It’s possible that I’m going home today, finally, after 13 very long days in the hospital. If not today, then tomorrow for sure.
I’m a lot more mentally with it than I have been, even when I wrote the post on the 26th; that three-paragraph epic took me nearly an hour and as I read it back now doesn’t make as much sense as I would’ve hoped it would’ve have. God bless morphine.
I’m off the morphine – off almost all of the painkillers now although I have been requesting some at night to try to aide in capturing some very elusive sleep. A shot of liquid Lortab (liquid Vicodin) and the relaxant Atavan at least help get my body and mind ready for sleep but can’t do much about the hospital environment, which seems to relish waking you up with annoying frequency. That’s probably not so bad after one or two days but after 13 I’m ready to fall on my face just from sheer exhaustion.
I want to try to write as much of the experience down now as I can. It’s already fading, which is blessed in many, many ways that you will see as you read it. I’ll warn you here as I did in an earlier post, this stuff is not for the squeamish.
As I sat in the back of the little Prius taxi on the morning of Friday, August 17, the slightly open windows and high freeway speed had caused a kind of buffeting effect in the back seat that I found strangely comforting. It was like being pummeled by soft little pillows as I watched the sun come up over Los Angeles.
I arrived at the hospital on Friday, August 17 at 6:15am, about 15 minutes earlier than the requested 6:30. I was directed to one surgery check-in facility and then walked me to a different one, where I was told they wouldn’t be getting to me until 7:15 at the earliest. Fine – I sat in what was my last little bland waiting room before my surgery and tried to relax.
I lay there, my head back, eyes, closed, but sensed someone walk up to me and stand nearby. I opened my eyes to see a short, sparkly eyed little man wearing a pair of khaki shorts, a blue sweatshirt, and a white baseball cap.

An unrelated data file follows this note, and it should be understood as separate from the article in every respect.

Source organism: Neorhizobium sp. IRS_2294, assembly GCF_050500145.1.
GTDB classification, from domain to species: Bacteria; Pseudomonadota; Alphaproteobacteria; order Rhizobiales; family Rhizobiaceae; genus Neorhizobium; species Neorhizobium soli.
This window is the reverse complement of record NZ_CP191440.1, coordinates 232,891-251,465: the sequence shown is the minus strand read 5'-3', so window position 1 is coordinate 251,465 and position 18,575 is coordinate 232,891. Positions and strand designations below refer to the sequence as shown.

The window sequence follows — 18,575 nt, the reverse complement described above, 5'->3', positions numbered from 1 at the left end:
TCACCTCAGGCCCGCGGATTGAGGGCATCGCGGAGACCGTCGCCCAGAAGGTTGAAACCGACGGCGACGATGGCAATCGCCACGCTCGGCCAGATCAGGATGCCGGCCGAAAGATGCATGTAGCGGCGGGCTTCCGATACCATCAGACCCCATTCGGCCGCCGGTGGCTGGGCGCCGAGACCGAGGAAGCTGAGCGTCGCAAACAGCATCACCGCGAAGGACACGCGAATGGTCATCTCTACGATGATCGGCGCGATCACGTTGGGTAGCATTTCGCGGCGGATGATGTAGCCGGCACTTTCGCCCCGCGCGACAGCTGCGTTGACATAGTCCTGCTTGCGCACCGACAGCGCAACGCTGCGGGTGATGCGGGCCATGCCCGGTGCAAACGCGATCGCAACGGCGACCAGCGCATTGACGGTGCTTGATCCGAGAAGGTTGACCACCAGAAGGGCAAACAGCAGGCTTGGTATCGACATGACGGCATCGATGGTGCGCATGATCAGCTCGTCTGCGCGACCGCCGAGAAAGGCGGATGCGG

“What time they tell you to be here, my boy?” he asked in what I at first thought was a thick, Irish brogue. I’m totally not kidding. We exchanged a few surgery scheduling war stories and he over-shared that his son was there getting dental implants. I didn’t explain why I was there.
“Good luck to you,” he said as our conversation wound down and he returned to another part of the waiting room to rejoin his wife.
“I just had a visit from my very own leprechaun,” I thought, and smiled. Of course as I continued to listen to the man and his wife I realized they were working class Glasgow Scottish instead of Dublin Irish but I chose to believe it was more or less the same thing and viewed it as a good omen.
I was pulled back into the pre-surgery area around 7:30am, got into my gown, answered the various pre-surgery questions, signed the various pre-surgery forms, and then just laid there for the next two hours. It wasn’t until 9:30, nearly an hour after my scheduled surgery, that they wheeled me back into the operating room.
The anesthesiologist worked on setting up the epidural – to all of you women who have had them before, I apologize. I had no idea what it was or that it was so unpleasant to get. Granted, in the long run it’s better than enduring the pain of whatever you are about to endure pain from, but still not fun. For me, they basically had me sit, naked but barely covered, on the edge of the operating table, sort of collapse myself inward while someone held on to me, and the anesthesiologist numbed up my back and then made a little hole in the middle of my back. Then she installed an electrode into the little hole and that was that.
She laid me back down and said, “Okay, now we’re going to give you something to relax you.” I agreed that sounded like a very good idea and then… nothing. I don’t have any more memories until Saturday.
Those Saturday memories are not good ones and to be honest I’m just not ready to write about them today. Maybe tomorrow after I’ve gotten home to the safety of my own bed where nightmares about bone-crushing machinery, charcoal burned demons, and being tied down to tables while being tortured are a little less hard to deal with.